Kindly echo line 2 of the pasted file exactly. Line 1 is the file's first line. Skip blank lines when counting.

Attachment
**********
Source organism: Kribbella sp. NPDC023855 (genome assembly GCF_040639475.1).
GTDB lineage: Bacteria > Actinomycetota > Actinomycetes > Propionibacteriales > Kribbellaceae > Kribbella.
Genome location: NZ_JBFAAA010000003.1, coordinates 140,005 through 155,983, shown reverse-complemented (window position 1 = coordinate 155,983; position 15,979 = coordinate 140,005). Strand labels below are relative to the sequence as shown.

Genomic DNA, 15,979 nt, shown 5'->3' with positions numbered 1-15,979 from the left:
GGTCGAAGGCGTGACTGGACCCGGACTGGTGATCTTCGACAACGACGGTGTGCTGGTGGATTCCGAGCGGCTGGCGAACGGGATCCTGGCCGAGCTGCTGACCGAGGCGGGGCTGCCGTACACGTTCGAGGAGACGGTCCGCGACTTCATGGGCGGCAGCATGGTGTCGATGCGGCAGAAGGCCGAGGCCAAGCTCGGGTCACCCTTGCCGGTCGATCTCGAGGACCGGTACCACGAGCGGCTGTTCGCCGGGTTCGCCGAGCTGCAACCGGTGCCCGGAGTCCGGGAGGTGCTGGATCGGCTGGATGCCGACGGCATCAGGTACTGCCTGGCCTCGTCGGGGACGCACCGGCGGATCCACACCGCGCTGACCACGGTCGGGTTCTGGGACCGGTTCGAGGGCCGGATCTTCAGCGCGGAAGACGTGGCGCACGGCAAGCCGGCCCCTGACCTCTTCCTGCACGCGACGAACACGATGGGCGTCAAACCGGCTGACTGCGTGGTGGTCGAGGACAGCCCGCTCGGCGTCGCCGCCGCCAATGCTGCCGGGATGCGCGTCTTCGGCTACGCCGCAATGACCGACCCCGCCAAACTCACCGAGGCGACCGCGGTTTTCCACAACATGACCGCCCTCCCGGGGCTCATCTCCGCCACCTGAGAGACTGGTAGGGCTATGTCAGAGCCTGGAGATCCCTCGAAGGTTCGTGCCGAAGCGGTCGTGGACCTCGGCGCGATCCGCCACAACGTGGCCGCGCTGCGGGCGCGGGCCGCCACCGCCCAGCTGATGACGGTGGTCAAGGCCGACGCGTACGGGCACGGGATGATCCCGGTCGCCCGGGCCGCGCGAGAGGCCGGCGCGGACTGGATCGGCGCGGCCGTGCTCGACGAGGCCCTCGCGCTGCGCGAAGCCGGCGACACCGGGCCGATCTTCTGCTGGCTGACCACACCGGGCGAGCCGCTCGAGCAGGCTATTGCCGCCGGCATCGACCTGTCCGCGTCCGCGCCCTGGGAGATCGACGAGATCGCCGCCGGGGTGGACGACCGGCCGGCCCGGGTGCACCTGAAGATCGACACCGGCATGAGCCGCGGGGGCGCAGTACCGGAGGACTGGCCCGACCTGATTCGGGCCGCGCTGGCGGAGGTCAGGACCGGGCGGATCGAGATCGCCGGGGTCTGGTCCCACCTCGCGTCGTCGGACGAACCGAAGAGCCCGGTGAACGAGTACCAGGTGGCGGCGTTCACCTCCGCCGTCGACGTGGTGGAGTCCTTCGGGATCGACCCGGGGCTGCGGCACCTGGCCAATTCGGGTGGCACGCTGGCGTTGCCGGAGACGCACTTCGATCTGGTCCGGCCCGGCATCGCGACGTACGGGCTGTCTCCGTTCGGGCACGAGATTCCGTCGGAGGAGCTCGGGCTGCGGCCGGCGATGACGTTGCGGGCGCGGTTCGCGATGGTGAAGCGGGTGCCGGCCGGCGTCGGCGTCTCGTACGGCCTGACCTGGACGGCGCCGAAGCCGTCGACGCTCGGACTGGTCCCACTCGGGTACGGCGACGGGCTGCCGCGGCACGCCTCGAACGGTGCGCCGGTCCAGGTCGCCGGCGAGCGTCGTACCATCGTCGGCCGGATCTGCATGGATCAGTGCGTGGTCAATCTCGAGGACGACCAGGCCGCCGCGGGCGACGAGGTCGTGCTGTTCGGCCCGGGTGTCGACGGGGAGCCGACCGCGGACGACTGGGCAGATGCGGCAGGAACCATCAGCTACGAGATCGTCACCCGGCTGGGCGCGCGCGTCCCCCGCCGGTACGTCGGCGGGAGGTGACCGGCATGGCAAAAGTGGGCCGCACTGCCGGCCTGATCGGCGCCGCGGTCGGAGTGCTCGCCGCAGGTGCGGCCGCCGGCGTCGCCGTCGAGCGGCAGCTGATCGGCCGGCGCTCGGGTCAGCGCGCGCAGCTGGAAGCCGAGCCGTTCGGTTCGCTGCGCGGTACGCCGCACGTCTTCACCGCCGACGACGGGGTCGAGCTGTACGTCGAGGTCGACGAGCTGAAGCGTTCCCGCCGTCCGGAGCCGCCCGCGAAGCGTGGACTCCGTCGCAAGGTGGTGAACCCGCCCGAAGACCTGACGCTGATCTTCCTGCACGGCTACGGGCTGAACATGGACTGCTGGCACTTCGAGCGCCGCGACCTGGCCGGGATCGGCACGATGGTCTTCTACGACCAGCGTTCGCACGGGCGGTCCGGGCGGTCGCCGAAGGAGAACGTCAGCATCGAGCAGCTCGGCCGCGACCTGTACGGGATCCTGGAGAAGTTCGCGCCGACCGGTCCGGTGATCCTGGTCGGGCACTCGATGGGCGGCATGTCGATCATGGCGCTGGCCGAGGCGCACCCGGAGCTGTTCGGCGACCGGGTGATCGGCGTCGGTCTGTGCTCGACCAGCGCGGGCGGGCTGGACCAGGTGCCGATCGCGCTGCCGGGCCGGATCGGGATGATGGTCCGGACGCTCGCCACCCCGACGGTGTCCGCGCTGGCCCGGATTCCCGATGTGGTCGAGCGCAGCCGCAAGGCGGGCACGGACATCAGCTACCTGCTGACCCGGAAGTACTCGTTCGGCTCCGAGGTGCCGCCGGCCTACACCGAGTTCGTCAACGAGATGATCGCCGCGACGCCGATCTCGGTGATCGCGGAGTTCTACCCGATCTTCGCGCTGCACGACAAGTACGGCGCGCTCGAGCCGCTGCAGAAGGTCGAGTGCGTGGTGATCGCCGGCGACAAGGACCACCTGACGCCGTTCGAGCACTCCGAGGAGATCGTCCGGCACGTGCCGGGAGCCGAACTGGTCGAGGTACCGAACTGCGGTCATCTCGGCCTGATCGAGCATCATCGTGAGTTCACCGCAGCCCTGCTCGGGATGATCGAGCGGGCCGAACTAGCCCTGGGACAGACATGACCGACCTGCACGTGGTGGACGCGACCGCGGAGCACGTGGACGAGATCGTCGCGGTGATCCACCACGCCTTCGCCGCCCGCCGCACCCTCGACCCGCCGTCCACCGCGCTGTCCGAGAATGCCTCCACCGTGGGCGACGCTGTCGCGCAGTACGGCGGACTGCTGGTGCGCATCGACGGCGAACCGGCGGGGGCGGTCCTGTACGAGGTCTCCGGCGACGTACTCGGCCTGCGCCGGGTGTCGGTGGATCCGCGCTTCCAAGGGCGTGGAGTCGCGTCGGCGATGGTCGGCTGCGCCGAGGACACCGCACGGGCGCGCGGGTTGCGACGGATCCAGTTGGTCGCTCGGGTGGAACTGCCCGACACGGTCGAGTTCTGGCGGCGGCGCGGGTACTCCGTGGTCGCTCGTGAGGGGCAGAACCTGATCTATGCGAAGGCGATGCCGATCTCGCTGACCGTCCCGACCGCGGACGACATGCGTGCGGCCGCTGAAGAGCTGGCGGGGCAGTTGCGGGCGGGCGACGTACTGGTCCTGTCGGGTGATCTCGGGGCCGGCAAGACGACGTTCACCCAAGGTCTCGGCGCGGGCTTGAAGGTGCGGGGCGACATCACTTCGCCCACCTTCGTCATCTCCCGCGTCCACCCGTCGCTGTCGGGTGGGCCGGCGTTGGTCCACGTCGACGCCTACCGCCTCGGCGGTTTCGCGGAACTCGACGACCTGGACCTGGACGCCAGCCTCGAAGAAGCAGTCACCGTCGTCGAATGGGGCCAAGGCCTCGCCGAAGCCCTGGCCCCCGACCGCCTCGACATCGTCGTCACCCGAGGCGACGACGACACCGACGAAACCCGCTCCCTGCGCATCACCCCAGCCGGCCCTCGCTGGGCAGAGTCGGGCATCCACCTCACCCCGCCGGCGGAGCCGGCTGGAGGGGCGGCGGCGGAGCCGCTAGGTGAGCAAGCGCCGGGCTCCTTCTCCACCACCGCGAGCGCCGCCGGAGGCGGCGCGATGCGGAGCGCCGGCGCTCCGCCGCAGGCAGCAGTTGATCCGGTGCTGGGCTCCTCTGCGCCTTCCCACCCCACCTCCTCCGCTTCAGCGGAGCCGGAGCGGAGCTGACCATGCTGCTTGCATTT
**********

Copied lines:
GTDB lineage: Bacteria > Actinomycetota > Actinomycetes > Propionibacteriales > Kribbellaceae > Kribbella.